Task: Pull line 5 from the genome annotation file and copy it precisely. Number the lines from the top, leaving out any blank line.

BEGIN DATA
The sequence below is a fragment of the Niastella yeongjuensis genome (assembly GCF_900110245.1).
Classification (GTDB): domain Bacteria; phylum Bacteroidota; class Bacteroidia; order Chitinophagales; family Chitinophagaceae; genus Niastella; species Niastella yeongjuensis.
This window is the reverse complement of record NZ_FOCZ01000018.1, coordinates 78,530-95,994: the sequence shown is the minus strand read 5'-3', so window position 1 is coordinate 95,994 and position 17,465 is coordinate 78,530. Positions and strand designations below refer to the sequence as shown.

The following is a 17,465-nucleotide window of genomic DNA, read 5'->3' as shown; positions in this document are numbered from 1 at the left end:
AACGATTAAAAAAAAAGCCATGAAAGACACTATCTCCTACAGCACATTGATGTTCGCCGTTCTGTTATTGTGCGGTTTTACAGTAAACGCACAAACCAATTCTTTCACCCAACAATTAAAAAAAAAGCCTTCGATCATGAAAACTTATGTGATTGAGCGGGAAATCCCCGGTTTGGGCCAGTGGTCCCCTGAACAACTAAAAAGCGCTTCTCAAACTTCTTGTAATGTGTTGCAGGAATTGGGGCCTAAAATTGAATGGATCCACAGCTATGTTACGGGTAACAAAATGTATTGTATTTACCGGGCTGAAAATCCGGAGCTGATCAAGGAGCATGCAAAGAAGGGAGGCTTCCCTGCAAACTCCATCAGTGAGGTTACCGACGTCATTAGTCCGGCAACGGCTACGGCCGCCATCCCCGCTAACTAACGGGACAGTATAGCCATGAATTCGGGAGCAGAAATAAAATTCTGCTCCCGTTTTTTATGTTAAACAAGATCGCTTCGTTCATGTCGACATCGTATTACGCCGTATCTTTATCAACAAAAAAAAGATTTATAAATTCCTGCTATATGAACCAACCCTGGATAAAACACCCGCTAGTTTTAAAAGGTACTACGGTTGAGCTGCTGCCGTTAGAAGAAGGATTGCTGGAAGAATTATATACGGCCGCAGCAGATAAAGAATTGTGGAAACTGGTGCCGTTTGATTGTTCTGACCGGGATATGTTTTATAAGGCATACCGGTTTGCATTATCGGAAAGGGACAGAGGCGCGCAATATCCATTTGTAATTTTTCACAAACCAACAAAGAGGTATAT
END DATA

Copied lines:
AACGATTAAAAAAAAAGCCATGAAAGACACTATCTCCTACAGCACATTGATGTTCGCCGTTCTGTTATTGTGCGGTTTTACAGTAAACGCACAAACCAATTCTTTCACCCAACAATTAAAAAAAAAGCCTTCGATCATGAAAACTTATGTGATTGAGCGGGAAATCCCCGGTTTGGGCCAGTGGTCCCCTGAACAACTAAAAAGCGCTTCTCAAACTTCTTGTAATGTGTTGCAGGAATTGGGGCCTAAAATTGAATGGATCCACAGCTATGTTACGGGTAACAAAATGTATTGTATTTACCGGGCTGAAAATCCGGAGCTGATCAAGGAGCATGCAAAGAAGGGAGGCTTCCCTGCAAACTCCATCAGTGAGGTTACCGACGTCATTAGTCCGGCAACGGCTACGGCCGCCATCCCCGCTAACTAACGGGACAGTATAGCCATGAATTCGGGAGCAGAAATAAAATTCTGCTCCCGTTTTTTATGTTAAACAAGATCGCTTCGTTCATGTCGACATCGTATTACGCCGTATCTTTATCAACAAAAAAAAGATTTATAAATTCCTGCTATATGAACCAACCCTGGATAAAACACCCGCTAGTTTTAAAAGGTACTACGGTTGAGCTGCTGCCGTTAGAAGAAGGATTGCTGGAAGAATTATATACGGCCGCAGCAGATAAAGAATTGTGGAAACTGGTGCCGTTTGATTGTTCTGACCGGGATATGTTTTATAAGGCATACCGGTTTGCATTATCGGAAAGGGACAGAGGCGCGCAATATCCATTTGTAATTTTTCACAAACCAACAAAGAGGTATAT